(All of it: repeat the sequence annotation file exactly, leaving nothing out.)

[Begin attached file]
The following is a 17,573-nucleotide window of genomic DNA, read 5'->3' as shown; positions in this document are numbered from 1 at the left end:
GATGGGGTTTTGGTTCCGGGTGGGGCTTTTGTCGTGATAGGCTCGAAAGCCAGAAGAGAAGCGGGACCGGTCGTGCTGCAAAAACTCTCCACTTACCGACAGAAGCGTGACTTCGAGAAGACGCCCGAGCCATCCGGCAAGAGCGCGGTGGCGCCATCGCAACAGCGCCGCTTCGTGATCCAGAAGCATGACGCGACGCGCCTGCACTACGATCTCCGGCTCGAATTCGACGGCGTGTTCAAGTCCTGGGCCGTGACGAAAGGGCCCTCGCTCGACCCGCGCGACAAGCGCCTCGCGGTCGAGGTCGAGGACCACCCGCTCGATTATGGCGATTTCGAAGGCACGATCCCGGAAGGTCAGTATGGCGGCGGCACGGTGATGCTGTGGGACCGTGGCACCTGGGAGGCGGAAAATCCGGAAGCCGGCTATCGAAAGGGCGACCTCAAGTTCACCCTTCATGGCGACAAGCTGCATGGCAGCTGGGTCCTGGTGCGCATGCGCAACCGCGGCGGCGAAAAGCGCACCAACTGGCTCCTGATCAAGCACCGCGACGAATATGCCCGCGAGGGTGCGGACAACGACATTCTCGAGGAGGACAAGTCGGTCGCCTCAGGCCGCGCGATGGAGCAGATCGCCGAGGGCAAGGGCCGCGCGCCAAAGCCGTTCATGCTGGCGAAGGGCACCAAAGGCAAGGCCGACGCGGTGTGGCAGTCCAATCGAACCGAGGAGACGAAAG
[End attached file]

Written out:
The following is a 17,573-nucleotide window of genomic DNA, read 5'->3' as shown; positions in this document are numbered from 1 at the left end:
GATGGGGTTTTGGTTCCGGGTGGGGCTTTTGTCGTGATAGGCTCGAAAGCCAGAAGAGAAGCGGGACCGGTCGTGCTGCAAAAACTCTCCACTTACCGACAGAAGCGTGACTTCGAGAAGACGCCCGAGCCATCCGGCAAGAGCGCGGTGGCGCCATCGCAACAGCGCCGCTTCGTGATCCAGAAGCATGACGCGACGCGCCTGCACTACGATCTCCGGCTCGAATTCGACGGCGTGTTCAAGTCCTGGGCCGTGACGAAAGGGCCCTCGCTCGACCCGCGCGACAAGCGCCTCGCGGTCGAGGTCGAGGACCACCCGCTCGATTATGGCGATTTCGAAGGCACGATCCCGGAAGGTCAGTATGGCGGCGGCACGGTGATGCTGTGGGACCGTGGCACCTGGGAGGCGGAAAATCCGGAAGCCGGCTATCGAAAGGGCGACCTCAAGTTCACCCTTCATGGCGACAAGCTGCATGGCAGCTGGGTCCTGGTGCGCATGCGCAACCGCGGCGGCGAAAAGCGCACCAACTGGCTCCTGATCAAGCACCGCGACGAATATGCCCGCGAGGGTGCGGACAACGACATTCTCGAGGAGGACAAGTCGGTCGCCTCAGGCCGCGCGATGGAGCAGATCGCCGAGGGCAAGGGCCGCGCGCCAAAGCCGTTCATGCTGGCGAAGGGCACCAAAGGCAAGGCCGACGCGGTGTGGCAGTCCAATCGAACCGAGGAGACGAAAG